Those who graduate college and earn their degree will likely have many more opportunities in the future than those who don't. But, if you're looking to go to college after high school, you're probably concerned about a few things. For instance, which colleges you're going to apply to, which colleges you're going to be able to get into, SAT and ACT tests and filling out applications. The biggest concern of all, though? How to pay for school. Thankfully, the federal government is here to help.

What's a Pell Grant?

A Pell Grant is a form of financial assistance that's given to students who are in need based on their family's unique financial situation. When students go to college, they can apply for financial aid via the FAFSA application form. If the government determines that the student does need financial aid, they may be given loans and grants to help pay for school. There are several different types of grants, but a Pell Grant is the most common type, especially for undergraduate students.

How to Apply for a Pell Grant

In order to apply for the Pell Grant, you'll need to fill out the FAFSA form by the deadline. The FAFSA essentially works as a student loan locator and encompasses all types of financial assistance that can be potentially allocated to a student from the federal government. Therefore, you can't specifically apply for a Pell Grant. Instead, the government will review your information and see what you require in terms of money. If they decide you're in need of a Pell Grant, then you'll get one. Before applying, check to see if you're eligible. FAFSA offers a FAFSA4caster that estimates your eligibility for federal student aid before you apply. You must meet certain requirements, such as being a U.S. citizen or eligible non-citizen, enrolling in an undergraduate program at a two-year or four-year accredited school and not having defaulted on any federal loans awarded to you in the past.

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The FAFSA form can be filled out and submitted online at the FAFSA.ed.gov website or by mail. You will need to have some information available, such as your parents' tax information, family expenses, income information, etc. Be sure to check the FAFSA website for the deadlines, as there are federal deadlines, state deadlines and specific college deadlines. To make sure you don't miss these, apply before the earliest deadline out of the three.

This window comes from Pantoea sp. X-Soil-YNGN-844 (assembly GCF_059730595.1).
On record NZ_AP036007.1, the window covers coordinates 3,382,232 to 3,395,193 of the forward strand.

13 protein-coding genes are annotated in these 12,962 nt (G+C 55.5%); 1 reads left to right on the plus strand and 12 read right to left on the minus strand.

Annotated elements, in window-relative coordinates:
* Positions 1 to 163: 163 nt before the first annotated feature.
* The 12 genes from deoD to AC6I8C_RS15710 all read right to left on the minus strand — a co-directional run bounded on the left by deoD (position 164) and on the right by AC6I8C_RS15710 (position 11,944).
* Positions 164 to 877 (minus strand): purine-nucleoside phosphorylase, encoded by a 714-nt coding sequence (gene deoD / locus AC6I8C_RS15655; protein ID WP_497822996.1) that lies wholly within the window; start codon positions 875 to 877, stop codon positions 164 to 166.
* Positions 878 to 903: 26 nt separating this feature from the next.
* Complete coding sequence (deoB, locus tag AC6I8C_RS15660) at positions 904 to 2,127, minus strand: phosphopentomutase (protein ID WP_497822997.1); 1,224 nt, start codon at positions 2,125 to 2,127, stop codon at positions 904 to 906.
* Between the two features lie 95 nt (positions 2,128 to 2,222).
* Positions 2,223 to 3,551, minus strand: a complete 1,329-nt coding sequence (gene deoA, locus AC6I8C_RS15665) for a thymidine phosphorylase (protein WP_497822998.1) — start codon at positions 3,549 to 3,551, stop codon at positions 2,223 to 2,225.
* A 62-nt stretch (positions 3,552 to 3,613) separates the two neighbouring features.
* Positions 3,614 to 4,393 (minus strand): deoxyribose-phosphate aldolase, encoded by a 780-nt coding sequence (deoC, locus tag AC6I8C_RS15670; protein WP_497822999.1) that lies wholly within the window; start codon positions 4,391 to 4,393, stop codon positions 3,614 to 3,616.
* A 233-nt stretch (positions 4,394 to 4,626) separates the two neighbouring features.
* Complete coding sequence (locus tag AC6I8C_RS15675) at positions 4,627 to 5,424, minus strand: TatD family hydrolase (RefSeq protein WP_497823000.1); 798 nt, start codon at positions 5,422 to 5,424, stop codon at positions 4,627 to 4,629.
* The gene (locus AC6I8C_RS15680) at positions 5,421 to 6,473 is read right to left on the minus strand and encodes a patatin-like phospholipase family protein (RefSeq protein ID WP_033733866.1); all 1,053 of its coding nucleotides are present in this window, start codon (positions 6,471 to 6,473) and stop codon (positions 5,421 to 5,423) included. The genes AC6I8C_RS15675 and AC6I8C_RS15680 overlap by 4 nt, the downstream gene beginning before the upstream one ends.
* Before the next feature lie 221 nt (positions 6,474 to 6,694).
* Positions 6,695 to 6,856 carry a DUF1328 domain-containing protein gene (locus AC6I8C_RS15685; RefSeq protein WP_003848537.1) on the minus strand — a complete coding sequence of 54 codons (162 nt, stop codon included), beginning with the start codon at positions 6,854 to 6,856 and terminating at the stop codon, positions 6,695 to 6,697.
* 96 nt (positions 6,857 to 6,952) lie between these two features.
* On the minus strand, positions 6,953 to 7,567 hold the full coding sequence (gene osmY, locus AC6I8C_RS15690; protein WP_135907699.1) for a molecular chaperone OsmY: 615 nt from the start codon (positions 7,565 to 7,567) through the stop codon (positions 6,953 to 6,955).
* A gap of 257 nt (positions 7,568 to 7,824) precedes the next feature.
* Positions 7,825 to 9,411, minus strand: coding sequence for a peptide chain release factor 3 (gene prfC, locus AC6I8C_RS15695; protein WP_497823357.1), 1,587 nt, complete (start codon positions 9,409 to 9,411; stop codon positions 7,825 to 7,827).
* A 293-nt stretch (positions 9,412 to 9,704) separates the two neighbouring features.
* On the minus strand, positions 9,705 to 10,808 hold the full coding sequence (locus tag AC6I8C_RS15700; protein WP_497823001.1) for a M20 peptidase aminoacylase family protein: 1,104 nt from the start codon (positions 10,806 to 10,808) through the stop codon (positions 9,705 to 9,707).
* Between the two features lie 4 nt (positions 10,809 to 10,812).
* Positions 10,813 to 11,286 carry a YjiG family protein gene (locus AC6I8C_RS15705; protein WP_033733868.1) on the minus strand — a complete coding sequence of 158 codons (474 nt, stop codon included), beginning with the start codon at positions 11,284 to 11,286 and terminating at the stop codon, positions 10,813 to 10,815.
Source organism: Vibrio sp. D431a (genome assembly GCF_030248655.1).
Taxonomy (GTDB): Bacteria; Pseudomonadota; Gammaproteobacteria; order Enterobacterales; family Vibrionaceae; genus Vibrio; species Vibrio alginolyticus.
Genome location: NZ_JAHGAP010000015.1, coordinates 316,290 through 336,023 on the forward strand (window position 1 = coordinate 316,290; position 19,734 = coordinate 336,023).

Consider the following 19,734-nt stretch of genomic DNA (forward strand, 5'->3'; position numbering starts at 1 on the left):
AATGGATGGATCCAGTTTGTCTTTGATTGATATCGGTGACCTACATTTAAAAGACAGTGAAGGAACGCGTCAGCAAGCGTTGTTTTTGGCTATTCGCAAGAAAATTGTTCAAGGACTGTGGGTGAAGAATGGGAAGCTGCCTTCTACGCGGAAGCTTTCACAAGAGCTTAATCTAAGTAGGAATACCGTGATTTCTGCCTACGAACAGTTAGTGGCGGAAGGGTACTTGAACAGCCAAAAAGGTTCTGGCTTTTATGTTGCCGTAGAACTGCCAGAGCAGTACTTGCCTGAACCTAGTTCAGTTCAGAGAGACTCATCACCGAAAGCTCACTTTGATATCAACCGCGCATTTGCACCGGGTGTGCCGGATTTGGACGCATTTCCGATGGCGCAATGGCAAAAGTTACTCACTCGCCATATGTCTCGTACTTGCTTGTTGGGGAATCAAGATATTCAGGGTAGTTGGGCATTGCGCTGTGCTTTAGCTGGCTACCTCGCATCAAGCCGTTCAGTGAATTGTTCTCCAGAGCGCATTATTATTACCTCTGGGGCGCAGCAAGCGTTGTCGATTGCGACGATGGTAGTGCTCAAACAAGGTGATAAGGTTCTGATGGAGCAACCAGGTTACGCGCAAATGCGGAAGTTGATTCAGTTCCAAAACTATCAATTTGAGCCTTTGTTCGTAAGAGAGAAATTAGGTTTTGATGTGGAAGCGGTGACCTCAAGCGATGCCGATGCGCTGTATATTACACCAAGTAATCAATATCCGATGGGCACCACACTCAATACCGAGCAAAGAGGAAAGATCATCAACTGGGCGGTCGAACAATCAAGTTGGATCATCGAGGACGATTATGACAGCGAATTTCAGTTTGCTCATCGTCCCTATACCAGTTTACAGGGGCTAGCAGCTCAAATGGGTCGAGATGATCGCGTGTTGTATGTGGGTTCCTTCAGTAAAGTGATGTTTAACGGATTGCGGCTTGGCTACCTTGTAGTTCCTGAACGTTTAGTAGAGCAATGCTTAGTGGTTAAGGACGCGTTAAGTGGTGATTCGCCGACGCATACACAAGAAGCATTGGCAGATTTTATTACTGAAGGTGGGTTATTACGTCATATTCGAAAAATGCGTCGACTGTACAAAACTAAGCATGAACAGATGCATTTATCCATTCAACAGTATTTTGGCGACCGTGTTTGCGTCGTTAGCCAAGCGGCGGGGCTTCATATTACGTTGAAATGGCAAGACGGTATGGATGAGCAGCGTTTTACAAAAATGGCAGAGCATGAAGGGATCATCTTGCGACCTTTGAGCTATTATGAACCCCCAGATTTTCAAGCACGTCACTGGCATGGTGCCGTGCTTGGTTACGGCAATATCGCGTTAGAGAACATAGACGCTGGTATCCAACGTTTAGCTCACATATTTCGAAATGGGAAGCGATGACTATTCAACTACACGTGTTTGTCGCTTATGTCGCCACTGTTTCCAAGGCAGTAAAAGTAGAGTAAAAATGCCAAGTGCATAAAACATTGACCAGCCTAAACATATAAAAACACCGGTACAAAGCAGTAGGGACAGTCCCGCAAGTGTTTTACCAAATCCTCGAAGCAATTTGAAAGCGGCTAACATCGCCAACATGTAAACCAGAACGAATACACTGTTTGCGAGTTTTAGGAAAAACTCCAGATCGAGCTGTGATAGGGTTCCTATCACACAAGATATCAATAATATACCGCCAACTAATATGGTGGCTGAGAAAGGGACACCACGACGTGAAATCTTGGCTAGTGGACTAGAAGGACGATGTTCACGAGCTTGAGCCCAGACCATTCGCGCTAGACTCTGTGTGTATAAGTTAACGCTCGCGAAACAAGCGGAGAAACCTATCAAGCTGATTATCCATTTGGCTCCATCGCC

How Much is a Pell Grant?

The amount of money a student can get from a Pell Grant depends on quite a few factors, and each student can get something different than the next. First of all, the government will determine your family's financial need by using a special formula once you submit the FAFSA. Using this formula, they'll figure out your EFC, or Expected Family Contribution, which will be used to determine how much money you're eligible to receive.

Every year, there's a maximum amount of money in a Pell Grant that a student can receive. For the 2018-2019 year, that number was $6,095. This number changes each year, and it's important to remember that even those with the most financial need might not necessarily get that much. Pell Grant amounts are awarded on a first come, first served basis, which is another reason to get your FAFSA in as soon as possible.

Do Pell Grants Need to Be Paid Back?

The big question about Pell Grants isn't necessarily how much you're going to get but whether or not they need to be paid back. Ultimately, a Pell Grant is a gift of free money and doesn't need to be paid back at all. However, there are certain situations in which you may be asked to "return the gift" and, essentially, be required to pay it back, according to the studentaid.ed.gov website:

  • You withdrew from the program of which the grant was given to you.
  • Your enrollment status changed from full time to part time, reducing the amount of money you would need from the grant.
  • You've received outside scholarships, and you no longer need the Pell Grant as a form of financial assistance.
  • You failed out of school.
  • You're convicted of a drug-related offense while receiving aid.

If you keep your student enrollment status and you work hard in school, you shouldn't have to worry about paying back your Pell Grant.

About the Author

Hana LaRock is a freelance content writer from New York, currently living in Mexico. She has spent the last 5 years traveling the world and living abroad and has lived in South Korea and Israel. Before becoming a writer, Hana worked as a teacher for several years. Hana studying Elementary/Special Education for her undergraduate degree and is certified in K-6 Elementary and K-12 Special Education, as well as TESOL. Hana enjoys reading, cooking, and watching foreign films.